It was close to 2:00pm so it wasn’t very crowded, but I could tell this was a place that was a popping during peak hours. I ordered a pizza that had shrimp on it, and a glass of white wine. It was so delicious and made me feel more comfortable, like my old self because I was used to eating in nicer places with quality ingredients. It’s funny, in general, I’m a very frugal person. When I make an expensive purchase, I do a lot of research to make sure I’m getting a good deal. I’m not afraid of asking for a discount or using coupons. I don’t spend money on things I think are frivolous. But there are certain things, like quality food, that I’ve become accustomed to. Sure, my bill was $28 for lunch (with tip), but I justified it because it was quality food and wine, filled me up, and in that moment, I needed it for my sanity – to feel like me again.

After lunch, I continued to head towards Klamath Falls, OR. When I had installed the roof-top cargo to my car days before, the guy who helped me told me about Klamath Falls and said it had great hiking. I didn’t know anything else about it. I had never been north of Sacramento before (on the west coast).

As I drove through northern California, I couldn’t believe how beautiful it was! There are mountains, giant green trees, and crystal blue lakes! The drive was so breathtaking, I forgot how long I had been driving.

I came across a small town called Weed. As I passed through Weed, I saw a little souvenir shop that was capitalizing on their town’s name. Smart.

Just as I passed through Weed at the base of Mt. Shasta, I saw a sign for a Living Memorial Sculpture park. The sign came out of nowhere as I was started to climb up a large mountain. There were virtually no cars around and it was 6:30pm. I pulled my car over and decided to go check it out so I flipped a U-turn. After all, isn’t that what random road-tripping is all about? Stopping spontaneously at places you see signs for?

I pulled into the gravel parking lot and there weren’t any cars around. Well, there was one empty car, under a tree off to the side. I parked my car and walked over to a monument. It had an American flag on top with lots of names of veterans. Then I saw a little wooden sign post with some fliers near the entrance to the large parking lot so I drove over to grab one. This sculpture garden is “A place to remember. A place to Mend” and said “Dedicated to Veterans of all conflicts”.

To get to the sculptures, you drive your car down a one-lane gravel road. I parked my car when I got to a circle, which had 6 different little trails you walk down to see each sculpture. I was literally the only person around and the sun was brightly shining down, starting to set. There was a postcard perfect snow-capped mountain in the background.

I walked to each sculpture and there was a beauty in the emotions that each one displayed. This artist has a way of invoking emotion through tall, sharp, metal. The tragedy of war is seen through the sculptures, and it made me feel for the soul of the solider and their families.

The artist is Dennis Smith, a Vietnam War Marine Corps sergeant. He has said, “Each sculpture has personal meaning for me in terms of life experience and personal incidents. Through the arts we have the means to peacefully consider violence and to ask questions as well as to offer possible solutions.”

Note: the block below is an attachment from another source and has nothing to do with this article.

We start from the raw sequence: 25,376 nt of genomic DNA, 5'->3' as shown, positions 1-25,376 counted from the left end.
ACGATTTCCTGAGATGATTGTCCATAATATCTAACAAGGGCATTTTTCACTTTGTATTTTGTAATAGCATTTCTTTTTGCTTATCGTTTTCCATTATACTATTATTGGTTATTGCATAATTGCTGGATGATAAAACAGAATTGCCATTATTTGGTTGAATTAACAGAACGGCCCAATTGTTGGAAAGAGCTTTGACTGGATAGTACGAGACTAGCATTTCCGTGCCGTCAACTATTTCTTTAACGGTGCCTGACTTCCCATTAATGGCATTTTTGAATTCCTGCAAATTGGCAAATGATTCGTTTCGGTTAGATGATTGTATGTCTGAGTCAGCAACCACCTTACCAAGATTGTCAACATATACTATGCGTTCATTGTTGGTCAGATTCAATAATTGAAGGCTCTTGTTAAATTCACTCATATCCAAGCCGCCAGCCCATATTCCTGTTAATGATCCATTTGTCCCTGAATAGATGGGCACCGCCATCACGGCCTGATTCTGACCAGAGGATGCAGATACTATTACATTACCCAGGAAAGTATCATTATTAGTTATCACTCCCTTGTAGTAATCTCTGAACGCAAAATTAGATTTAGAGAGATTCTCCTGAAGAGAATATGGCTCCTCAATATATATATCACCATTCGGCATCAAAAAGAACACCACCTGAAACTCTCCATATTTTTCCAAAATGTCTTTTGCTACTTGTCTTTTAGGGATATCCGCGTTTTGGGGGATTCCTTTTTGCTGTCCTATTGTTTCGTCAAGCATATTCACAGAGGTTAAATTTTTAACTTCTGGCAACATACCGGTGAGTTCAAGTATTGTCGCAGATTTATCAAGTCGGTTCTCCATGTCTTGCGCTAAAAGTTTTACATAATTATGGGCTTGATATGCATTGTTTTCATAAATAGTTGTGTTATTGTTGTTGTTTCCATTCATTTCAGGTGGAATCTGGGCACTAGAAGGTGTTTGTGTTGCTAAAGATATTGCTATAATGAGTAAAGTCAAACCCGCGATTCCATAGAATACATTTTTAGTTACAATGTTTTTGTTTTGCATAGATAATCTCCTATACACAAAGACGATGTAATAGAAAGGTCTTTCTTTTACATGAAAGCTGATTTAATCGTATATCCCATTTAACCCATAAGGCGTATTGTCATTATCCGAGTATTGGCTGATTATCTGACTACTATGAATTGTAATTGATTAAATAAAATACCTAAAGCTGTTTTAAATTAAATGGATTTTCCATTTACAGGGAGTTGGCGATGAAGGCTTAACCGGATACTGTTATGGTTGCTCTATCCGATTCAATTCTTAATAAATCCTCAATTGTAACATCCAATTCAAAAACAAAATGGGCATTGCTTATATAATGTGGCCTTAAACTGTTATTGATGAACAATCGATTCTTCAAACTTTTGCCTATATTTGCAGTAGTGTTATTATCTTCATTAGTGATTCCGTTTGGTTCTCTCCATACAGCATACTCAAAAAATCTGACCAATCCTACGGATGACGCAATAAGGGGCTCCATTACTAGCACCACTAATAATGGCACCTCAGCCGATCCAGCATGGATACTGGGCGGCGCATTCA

Here are a few of my favorites.

“The Greatest Generation”

“Those Left Behind”

“The Why Group”

“Korean War Veteran”

“All Wounded Warriors”

“Coming Home”

After spending some time gazing at these beautiful, emotional sculptures, I continued driving to Klammath Falls, OR. I crossed over to the Oregon border and arrived to the Days Inn around 8:00pm. I checked in for 2 nights and it felt good to rest for a bit and to plan for my next few days.

Post Edited by: Misty Kosek

Day 1: Merced, California

After driving for about 5 hours, I decided I needed to stop for the night in Merced, CA. Merced has a population of about 81,000 people. It’s very dry, flat, and has a small-town feel. It’s most known for being close to the entrance into Yosemite National Park (it’s only a 2-hour drive from there).

I didn’t have anywhere to stay that night so I pulled into a parking lot and looked on Orbitz because I had a coupon code. I needed something cheap since I was now unemployed and it was just one night. I was relieved to find the Merced Inn and Suites for around $60. Orbitz had it rated as 2-1/2 stars and I thought that should be fine.

While fitting the standard of “fine,” the gloomy, old, strange smelling lobby definitely lacked appeal. The woman at the desk was chatting with a male friend who seemed to be hanging out.

The motel was 2 stories and my room as on the first floor. I parked just outside my room to unload my stuff, which turned out to be 3-4 trips because my stuff was all spread out in different bags, and I didn’t want to leave my electronics in the car. There were 2 middle-aged men drinking beer, just standing outside their room door…2 doors away from mine. They just stared at me as I unloaded my car and gave me the creeps.

Once I unloaded my car, I noticed the room was very large and was furnished with a couch, refrigerator, TV, and a large bed. The yellow lighting made it appear very dreary. The bathroom was old, the fixtures in major need of repair (or replaced, really). You know, the kind of bathroom you say to yourself, “Ew, don’t touch anything”.